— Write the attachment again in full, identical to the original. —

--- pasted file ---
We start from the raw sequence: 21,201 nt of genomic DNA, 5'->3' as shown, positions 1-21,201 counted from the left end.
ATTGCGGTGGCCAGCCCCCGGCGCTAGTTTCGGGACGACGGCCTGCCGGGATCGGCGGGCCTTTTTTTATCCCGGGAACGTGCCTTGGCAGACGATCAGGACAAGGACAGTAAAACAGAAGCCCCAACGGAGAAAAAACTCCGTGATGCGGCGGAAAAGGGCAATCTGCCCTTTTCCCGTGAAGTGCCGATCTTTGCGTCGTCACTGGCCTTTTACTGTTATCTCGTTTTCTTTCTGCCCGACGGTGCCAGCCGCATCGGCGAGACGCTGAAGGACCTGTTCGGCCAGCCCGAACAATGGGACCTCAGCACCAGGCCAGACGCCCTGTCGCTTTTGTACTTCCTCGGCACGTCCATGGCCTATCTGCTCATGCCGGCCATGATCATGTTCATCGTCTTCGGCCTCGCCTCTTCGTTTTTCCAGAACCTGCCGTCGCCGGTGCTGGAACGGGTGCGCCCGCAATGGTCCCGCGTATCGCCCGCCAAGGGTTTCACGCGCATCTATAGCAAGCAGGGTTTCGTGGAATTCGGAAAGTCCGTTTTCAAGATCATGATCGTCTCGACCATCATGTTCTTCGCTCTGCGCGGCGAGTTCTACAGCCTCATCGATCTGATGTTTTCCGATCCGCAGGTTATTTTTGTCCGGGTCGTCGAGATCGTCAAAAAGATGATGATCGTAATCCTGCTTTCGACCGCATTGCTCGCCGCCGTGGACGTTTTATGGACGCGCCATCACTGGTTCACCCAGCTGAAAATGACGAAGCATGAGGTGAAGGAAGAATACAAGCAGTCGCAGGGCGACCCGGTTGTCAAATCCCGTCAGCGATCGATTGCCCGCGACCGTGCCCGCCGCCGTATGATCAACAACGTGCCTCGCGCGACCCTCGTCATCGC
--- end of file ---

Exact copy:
We start from the raw sequence: 21,201 nt of genomic DNA, 5'->3' as shown, positions 1-21,201 counted from the left end.
ATTGCGGTGGCCAGCCCCCGGCGCTAGTTTCGGGACGACGGCCTGCCGGGATCGGCGGGCCTTTTTTTATCCCGGGAACGTGCCTTGGCAGACGATCAGGACAAGGACAGTAAAACAGAAGCCCCAACGGAGAAAAAACTCCGTGATGCGGCGGAAAAGGGCAATCTGCCCTTTTCCCGTGAAGTGCCGATCTTTGCGTCGTCACTGGCCTTTTACTGTTATCTCGTTTTCTTTCTGCCCGACGGTGCCAGCCGCATCGGCGAGACGCTGAAGGACCTGTTCGGCCAGCCCGAACAATGGGACCTCAGCACCAGGCCAGACGCCCTGTCGCTTTTGTACTTCCTCGGCACGTCCATGGCCTATCTGCTCATGCCGGCCATGATCATGTTCATCGTCTTCGGCCTCGCCTCTTCGTTTTTCCAGAACCTGCCGTCGCCGGTGCTGGAACGGGTGCGCCCGCAATGGTCCCGCGTATCGCCCGCCAAGGGTTTCACGCGCATCTATAGCAAGCAGGGTTTCGTGGAATTCGGAAAGTCCGTTTTCAAGATCATGATCGTCTCGACCATCATGTTCTTCGCTCTGCGCGGCGAGTTCTACAGCCTCATCGATCTGATGTTTTCCGATCCGCAGGTTATTTTTGTCCGGGTCGTCGAGATCGTCAAAAAGATGATGATCGTAATCCTGCTTTCGACCGCATTGCTCGCCGCCGTGGACGTTTTATGGACGCGCCATCACTGGTTCACCCAGCTGAAAATGACGAAGCATGAGGTGAAGGAAGAATACAAGCAGTCGCAGGGCGACCCGGTTGTCAAATCCCGTCAGCGATCGATTGCCCGCGACCGTGCCCGCCGCCGTATGATCAACAACGTGCCTCGCGCGACCCTCGTCATCGC